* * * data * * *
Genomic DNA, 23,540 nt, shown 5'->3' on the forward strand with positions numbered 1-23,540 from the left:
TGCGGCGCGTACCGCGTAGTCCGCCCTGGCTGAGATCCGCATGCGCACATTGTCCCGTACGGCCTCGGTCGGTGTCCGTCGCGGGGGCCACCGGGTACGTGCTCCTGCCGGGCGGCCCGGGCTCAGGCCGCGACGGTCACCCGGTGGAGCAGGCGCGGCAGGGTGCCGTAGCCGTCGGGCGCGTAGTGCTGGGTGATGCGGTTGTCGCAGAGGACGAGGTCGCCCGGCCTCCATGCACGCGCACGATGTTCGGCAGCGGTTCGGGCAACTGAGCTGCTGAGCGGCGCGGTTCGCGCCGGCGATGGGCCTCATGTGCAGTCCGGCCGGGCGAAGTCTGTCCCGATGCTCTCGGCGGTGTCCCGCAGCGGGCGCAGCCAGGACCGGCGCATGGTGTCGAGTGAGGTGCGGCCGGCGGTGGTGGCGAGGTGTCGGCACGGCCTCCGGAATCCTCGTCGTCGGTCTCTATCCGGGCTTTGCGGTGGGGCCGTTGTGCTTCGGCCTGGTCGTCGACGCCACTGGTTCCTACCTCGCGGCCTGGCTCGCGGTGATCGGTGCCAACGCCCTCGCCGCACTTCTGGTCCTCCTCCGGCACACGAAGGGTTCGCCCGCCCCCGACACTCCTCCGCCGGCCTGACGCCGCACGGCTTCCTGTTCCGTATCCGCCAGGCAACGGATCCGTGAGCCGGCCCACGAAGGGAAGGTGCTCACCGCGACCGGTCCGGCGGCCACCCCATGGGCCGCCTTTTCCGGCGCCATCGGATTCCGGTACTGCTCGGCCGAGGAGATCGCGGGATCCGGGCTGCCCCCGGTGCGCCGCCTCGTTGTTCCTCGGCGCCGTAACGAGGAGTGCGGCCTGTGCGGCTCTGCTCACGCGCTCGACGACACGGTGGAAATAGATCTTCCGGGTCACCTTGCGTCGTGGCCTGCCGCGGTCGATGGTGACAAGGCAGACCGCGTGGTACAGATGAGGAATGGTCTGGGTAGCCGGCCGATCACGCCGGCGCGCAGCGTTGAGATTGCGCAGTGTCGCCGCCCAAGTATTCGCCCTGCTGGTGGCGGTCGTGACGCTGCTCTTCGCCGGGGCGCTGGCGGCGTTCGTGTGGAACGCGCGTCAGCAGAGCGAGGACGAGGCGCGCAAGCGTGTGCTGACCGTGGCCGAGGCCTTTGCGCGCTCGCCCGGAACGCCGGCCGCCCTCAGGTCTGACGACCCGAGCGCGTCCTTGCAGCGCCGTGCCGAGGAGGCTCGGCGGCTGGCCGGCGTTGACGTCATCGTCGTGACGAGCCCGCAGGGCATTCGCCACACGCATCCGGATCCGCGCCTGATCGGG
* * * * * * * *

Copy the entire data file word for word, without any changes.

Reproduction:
Genomic DNA, 23,540 nt, shown 5'->3' on the forward strand with positions numbered 1-23,540 from the left:
TGCGGCGCGTACCGCGTAGTCCGCCCTGGCTGAGATCCGCATGCGCACATTGTCCCGTACGGCCTCGGTCGGTGTCCGTCGCGGGGGCCACCGGGTACGTGCTCCTGCCGGGCGGCCCGGGCTCAGGCCGCGACGGTCACCCGGTGGAGCAGGCGCGGCAGGGTGCCGTAGCCGTCGGGCGCGTAGTGCTGGGTGATGCGGTTGTCGCAGAGGACGAGGTCGCCCGGCCTCCATGCACGCGCACGATGTTCGGCAGCGGTTCGGGCAACTGAGCTGCTGAGCGGCGCGGTTCGCGCCGGCGATGGGCCTCATGTGCAGTCCGGCCGGGCGAAGTCTGTCCCGATGCTCTCGGCGGTGTCCCGCAGCGGGCGCAGCCAGGACCGGCGCATGGTGTCGAGTGAGGTGCGGCCGGCGGTGGTGGCGAGGTGTCGGCACGGCCTCCGGAATCCTCGTCGTCGGTCTCTATCCGGGCTTTGCGGTGGGGCCGTTGTGCTTCGGCCTGGTCGTCGACGCCACTGGTTCCTACCTCGCGGCCTGGCTCGCGGTGATCGGTGCCAACGCCCTCGCCGCACTTCTGGTCCTCCTCCGGCACACGAAGGGTTCGCCCGCCCCCGACACTCCTCCGCCGGCCTGACGCCGCACGGCTTCCTGTTCCGTATCCGCCAGGCAACGGATCCGTGAGCCGGCCCACGAAGGGAAGGTGCTCACCGCGACCGGTCCGGCGGCCACCCCATGGGCCGCCTTTTCCGGCGCCATCGGATTCCGGTACTGCTCGGCCGAGGAGATCGCGGGATCCGGGCTGCCCCCGGTGCGCCGCCTCGTTGTTCCTCGGCGCCGTAACGAGGAGTGCGGCCTGTGCGGCTCTGCTCACGCGCTCGACGACACGGTGGAAATAGATCTTCCGGGTCACCTTGCGTCGTGGCCTGCCGCGGTCGATGGTGACAAGGCAGACCGCGTGGTACAGATGAGGAATGGTCTGGGTAGCCGGCCGATCACGCCGGCGCGCAGCGTTGAGATTGCGCAGTGTCGCCGCCCAAGTATTCGCCCTGCTGGTGGCGGTCGTGACGCTGCTCTTCGCCGGGGCGCTGGCGGCGTTCGTGTGGAACGCGCGTCAGCAGAGCGAGGACGAGGCGCGCAAGCGTGTGCTGACCGTGGCCGAGGCCTTTGCGCGCTCGCCCGGAACGCCGGCCGCCCTCAGGTCTGACGACCCGAGCGCGTCCTTGCAGCGCCGTGCCGAGGAGGCTCGGCGGCTGGCCGGCGTTGACGTCATCGTCGTGACGAGCCCGCAGGGCATTCGCCACACGCATCCGGATCCGCGCCTGATCGGG